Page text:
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Every once and a while a student comes to my office and proudly announces that they would like to study music so they can become a composer. I respond by saying, “Fine. Let’s see what you have written so far.” Then the student says, “Well, I haven’t written anything yet, but I would like to learn how to be a composer by studying here.” To which I reply, “It is already too late. If you haven’t written anything yet you will never be a real composer, someone whose every fiber is infected with the composing bug, someone who writes music because some force within them makes them put notes to paper.”

If you want to be a better composer it is important to take private or class instruction in theory and counterpoint. Most importantly, you must share your music with a trained composer you respect who can critique your work and offer suggestions for its improvement. It takes many years to be able to write a melody that beguiles the ear and just as much time to be able to provide an accompaniment to it that provides the perfect complement. Add to that the investigation of musical instruments and arranging and you have a full course of study that should keep you busy for a lifetime. All the while you should be playing and listening to as much good music as you can get your hands on. There is a tremendous amount to learn just from looking at scores and listening to recordings as well as going to concerts.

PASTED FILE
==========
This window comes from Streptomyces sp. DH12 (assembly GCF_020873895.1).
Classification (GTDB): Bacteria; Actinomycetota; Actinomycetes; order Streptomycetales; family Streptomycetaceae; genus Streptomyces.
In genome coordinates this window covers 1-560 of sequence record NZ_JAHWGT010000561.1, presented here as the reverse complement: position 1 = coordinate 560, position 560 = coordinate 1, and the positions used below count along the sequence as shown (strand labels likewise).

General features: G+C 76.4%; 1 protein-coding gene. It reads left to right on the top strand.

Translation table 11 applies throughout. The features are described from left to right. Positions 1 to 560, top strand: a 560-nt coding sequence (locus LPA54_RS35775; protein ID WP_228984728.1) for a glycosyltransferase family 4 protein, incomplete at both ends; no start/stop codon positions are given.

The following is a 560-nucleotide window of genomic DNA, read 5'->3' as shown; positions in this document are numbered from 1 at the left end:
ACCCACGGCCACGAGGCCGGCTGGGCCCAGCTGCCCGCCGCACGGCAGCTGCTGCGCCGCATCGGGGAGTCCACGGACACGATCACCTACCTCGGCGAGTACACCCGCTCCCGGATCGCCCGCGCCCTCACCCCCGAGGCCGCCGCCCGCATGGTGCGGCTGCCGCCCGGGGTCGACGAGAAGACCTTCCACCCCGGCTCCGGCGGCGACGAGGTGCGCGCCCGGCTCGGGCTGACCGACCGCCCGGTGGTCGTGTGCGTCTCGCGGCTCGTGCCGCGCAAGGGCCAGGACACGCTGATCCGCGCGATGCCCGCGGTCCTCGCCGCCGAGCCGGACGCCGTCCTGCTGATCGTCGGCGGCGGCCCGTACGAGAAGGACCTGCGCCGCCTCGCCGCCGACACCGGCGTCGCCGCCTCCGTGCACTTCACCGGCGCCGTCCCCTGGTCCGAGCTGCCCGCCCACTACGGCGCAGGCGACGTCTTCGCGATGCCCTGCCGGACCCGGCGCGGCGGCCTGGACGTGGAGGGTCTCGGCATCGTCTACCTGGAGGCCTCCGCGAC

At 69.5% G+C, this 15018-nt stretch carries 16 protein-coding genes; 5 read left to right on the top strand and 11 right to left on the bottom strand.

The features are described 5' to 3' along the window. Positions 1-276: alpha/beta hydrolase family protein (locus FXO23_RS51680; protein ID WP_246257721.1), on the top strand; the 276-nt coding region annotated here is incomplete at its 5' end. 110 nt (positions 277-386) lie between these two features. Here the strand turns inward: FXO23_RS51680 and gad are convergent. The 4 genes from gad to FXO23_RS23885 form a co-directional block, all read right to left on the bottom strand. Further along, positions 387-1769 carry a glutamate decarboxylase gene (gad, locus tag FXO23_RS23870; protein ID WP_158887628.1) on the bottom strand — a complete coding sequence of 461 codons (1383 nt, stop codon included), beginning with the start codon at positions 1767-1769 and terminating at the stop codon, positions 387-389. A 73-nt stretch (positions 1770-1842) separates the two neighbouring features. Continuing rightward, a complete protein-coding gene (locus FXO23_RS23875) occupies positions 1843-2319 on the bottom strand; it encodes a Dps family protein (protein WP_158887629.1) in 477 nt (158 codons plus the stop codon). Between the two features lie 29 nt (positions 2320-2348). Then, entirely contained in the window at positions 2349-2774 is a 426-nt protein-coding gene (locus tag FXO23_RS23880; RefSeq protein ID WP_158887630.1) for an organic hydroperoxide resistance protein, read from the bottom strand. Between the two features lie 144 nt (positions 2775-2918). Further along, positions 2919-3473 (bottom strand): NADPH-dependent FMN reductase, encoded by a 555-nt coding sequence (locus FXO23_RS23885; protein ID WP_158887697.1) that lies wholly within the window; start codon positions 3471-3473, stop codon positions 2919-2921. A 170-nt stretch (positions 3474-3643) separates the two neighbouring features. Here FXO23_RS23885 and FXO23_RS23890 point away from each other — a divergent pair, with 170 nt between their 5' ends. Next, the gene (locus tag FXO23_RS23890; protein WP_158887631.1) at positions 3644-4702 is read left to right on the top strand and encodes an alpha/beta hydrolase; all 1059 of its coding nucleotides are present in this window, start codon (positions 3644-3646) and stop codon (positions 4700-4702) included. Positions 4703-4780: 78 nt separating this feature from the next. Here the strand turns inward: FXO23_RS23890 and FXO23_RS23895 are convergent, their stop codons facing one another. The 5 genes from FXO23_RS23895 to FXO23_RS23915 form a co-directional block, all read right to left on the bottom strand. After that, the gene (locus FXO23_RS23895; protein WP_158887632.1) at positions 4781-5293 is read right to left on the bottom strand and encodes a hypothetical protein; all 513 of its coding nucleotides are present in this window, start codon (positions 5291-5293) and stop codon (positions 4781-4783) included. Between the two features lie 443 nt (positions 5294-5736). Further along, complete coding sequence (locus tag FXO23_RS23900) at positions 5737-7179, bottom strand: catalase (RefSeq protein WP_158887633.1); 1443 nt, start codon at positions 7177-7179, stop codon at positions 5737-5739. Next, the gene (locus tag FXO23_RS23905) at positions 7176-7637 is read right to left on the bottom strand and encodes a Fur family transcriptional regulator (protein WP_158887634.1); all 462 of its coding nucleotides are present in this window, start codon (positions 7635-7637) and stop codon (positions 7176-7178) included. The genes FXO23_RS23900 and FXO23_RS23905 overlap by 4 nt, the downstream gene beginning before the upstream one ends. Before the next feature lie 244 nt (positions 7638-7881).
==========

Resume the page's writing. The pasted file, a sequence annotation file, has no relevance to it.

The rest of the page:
The process of musical composition is an extraordinarily complex and difficult one because you are attempting to create something new that is true and beautiful, and is as close to perfect as you can get. Be warned, those are some lofty goals. The interplay of craft and inspiration is difficult to calculate but is significant in the search for the ultimate piece that is yet to be realized. Unless you are a Mozart, there is a need for much editing and rewriting until the musical narrative makes sense from beginning to end. Everything has to be just right. Eliminating the extraneous is critical. The difficulty of the process is in direct proportion to the quality of the end result. Depending on how you view the struggle, composing can be either painful or joyous.

Too many artists have writers' block and are unable to begin a project for reasons they often do not understand. I always say, "Just put something down on paper, you can always fix it later." As you proceed, the important thing is to trust your own instincts and good taste. If it sounds good to you that is the measure of its worth. The music must be you and not try to fit someone else's notion of what is good. The music must speak with your own voice otherwise you are just a mimic. At the beginning of our careers we steal everything we can from our favorite composers. Often we write pieces that stylistically meander all over the map. Later we strive to homogenize this mix, adding just a touch of our own individuality. Done correctly, the end result only has to be 5% you for it to sound original. Don’t try too hard to be a revolutionary; that status will come in its own good time. It is more important for the music to be good than to be new. To be good the piece must possess integrity and expressive power. It is more important to touch the heart than to tickle the brain. Most importantly, it must stop at just the right place, not a beat too long or a beat too short. Starting a piece should be relatively easy. Creating the right ending can often be quite vexing.